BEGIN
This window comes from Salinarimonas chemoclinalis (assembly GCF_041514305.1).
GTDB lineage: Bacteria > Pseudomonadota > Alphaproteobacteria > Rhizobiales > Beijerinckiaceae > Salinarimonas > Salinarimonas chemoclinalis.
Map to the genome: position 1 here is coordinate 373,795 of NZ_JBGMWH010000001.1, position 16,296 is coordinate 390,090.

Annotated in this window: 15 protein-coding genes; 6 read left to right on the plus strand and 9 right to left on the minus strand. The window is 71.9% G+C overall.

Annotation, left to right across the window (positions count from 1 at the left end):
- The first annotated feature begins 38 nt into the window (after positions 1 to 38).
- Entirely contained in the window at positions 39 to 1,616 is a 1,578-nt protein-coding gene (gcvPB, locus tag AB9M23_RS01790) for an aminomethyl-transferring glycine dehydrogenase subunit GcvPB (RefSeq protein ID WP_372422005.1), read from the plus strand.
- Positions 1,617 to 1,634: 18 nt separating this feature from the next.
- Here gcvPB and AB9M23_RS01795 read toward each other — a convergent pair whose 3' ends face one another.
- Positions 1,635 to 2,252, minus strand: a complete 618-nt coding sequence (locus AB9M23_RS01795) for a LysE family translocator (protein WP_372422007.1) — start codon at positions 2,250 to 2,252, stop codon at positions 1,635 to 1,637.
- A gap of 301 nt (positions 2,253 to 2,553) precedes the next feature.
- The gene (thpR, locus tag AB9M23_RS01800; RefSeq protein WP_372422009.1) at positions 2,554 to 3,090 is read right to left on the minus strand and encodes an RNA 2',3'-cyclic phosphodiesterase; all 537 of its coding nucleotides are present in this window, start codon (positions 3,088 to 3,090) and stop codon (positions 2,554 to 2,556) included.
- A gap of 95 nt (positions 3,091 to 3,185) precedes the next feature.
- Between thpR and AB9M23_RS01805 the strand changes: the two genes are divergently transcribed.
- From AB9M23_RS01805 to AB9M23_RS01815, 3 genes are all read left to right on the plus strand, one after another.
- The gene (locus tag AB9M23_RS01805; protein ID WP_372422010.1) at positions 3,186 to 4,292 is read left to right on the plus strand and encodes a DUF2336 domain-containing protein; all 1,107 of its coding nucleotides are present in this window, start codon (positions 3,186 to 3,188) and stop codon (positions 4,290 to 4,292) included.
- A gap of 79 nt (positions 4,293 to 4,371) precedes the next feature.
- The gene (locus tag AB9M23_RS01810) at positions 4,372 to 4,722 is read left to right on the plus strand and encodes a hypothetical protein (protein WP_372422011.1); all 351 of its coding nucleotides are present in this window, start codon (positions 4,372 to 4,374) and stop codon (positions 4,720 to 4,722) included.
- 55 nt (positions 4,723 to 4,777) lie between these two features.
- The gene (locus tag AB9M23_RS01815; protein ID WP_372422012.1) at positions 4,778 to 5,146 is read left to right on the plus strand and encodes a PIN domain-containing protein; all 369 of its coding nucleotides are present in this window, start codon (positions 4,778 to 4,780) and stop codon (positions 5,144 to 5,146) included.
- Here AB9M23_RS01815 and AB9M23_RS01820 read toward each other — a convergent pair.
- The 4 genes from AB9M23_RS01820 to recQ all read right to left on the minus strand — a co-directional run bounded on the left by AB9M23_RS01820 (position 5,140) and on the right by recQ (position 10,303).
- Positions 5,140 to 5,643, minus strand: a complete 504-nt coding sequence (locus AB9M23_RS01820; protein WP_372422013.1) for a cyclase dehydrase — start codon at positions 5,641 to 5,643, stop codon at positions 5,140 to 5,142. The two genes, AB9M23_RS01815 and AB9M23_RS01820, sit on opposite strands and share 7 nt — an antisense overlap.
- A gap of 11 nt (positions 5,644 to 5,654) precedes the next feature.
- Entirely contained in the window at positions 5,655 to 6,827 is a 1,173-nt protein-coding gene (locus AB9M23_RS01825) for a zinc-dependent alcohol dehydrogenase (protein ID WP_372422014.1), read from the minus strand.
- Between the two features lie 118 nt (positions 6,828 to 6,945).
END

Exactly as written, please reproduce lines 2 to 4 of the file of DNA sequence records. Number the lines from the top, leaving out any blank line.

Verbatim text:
GTDB lineage: Bacteria > Pseudomonadota > Alphaproteobacteria > Rhizobiales > Beijerinckiaceae > Salinarimonas > Salinarimonas chemoclinalis.
Map to the genome: position 1 here is coordinate 373,795 of NZ_JBGMWH010000001.1, position 16,296 is coordinate 390,090.

Annotated in this window: 15 protein-coding genes; 6 read left to right on the plus strand and 9 right to left on the minus strand. The window is 71.9% G+C overall.